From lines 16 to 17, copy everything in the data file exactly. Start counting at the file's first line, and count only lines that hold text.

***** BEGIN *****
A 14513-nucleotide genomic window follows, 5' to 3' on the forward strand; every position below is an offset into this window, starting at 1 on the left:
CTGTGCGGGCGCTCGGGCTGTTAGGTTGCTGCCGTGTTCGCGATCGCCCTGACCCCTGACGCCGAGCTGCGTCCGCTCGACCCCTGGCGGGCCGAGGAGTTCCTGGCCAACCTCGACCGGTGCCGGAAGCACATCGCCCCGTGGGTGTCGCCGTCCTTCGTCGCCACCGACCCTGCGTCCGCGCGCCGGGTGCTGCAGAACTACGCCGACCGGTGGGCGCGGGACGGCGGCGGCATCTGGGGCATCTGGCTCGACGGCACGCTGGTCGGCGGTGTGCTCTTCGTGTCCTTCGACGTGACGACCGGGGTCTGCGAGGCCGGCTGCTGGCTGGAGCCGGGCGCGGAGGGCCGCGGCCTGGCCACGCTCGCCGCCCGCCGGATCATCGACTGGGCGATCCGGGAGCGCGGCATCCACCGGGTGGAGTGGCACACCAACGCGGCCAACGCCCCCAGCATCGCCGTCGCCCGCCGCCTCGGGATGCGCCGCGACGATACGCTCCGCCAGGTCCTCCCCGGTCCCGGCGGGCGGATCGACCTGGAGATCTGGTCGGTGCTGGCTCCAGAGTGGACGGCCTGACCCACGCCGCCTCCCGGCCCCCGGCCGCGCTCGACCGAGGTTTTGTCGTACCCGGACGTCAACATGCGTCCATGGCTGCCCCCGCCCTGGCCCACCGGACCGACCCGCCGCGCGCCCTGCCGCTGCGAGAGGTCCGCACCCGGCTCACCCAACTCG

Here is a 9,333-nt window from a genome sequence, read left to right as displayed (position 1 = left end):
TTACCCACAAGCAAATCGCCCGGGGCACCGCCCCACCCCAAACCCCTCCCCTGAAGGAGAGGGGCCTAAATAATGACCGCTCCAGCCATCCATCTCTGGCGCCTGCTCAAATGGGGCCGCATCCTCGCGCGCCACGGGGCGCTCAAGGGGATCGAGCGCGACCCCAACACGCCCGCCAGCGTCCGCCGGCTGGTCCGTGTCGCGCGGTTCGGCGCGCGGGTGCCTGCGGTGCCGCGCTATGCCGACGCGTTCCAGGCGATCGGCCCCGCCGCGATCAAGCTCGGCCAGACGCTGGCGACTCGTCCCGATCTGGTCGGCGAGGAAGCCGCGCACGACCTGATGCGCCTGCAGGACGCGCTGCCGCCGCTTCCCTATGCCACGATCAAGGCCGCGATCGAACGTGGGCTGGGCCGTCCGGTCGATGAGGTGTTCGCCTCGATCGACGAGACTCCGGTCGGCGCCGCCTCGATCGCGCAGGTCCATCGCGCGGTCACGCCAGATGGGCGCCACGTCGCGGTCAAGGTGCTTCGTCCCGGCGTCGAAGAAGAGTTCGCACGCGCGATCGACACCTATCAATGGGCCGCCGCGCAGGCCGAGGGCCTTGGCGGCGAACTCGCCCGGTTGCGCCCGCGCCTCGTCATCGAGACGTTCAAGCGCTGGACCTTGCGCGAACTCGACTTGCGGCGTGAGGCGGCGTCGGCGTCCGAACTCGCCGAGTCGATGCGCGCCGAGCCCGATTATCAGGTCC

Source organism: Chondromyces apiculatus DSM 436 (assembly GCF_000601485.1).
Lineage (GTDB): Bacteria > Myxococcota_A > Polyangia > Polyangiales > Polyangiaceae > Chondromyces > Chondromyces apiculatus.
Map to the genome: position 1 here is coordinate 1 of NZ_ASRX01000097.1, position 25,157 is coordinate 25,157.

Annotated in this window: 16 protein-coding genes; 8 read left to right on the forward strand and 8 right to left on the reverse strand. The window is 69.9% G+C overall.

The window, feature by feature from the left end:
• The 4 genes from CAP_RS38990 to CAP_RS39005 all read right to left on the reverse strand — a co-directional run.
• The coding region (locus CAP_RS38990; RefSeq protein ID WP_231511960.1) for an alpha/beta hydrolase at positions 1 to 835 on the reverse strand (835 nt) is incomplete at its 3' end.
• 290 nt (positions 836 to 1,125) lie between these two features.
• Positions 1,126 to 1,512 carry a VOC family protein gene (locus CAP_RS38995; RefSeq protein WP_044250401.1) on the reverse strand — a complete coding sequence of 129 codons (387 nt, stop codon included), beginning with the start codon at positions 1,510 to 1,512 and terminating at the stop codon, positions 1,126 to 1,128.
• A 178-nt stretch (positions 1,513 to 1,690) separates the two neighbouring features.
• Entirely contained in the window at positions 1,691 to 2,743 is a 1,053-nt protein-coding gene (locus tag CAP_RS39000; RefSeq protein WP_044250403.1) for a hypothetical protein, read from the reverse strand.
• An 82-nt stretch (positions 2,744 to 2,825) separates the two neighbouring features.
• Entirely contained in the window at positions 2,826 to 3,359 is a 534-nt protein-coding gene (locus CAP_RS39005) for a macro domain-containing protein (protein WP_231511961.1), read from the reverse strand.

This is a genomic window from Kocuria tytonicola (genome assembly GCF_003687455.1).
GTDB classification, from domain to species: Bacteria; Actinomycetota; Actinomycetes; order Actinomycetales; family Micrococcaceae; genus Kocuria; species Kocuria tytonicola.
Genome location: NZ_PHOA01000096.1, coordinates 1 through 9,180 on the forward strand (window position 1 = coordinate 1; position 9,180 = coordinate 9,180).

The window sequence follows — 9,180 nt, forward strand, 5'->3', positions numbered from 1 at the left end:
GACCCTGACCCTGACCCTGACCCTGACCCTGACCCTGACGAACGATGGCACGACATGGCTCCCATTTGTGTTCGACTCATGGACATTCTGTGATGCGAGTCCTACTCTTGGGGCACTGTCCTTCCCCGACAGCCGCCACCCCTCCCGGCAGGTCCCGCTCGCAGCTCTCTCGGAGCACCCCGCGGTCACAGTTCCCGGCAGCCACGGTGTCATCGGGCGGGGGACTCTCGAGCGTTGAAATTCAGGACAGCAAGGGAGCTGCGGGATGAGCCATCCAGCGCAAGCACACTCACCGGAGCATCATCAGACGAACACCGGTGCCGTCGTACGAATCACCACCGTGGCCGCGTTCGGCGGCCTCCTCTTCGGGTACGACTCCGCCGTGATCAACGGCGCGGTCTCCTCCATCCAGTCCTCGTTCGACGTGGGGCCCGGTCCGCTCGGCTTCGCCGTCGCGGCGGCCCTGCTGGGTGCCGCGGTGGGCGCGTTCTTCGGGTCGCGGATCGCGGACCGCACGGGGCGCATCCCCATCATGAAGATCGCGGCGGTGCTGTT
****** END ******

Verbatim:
• An 82-nt stretch (positions 2,744 to 2,825) separates the two neighbouring features.
• Entirely contained in the window at positions 2,826 to 3,359 is a 534-nt protein-coding gene (locus CAP_RS39005) for a macro domain-containing protein (protein WP_231511961.1), read from the reverse strand.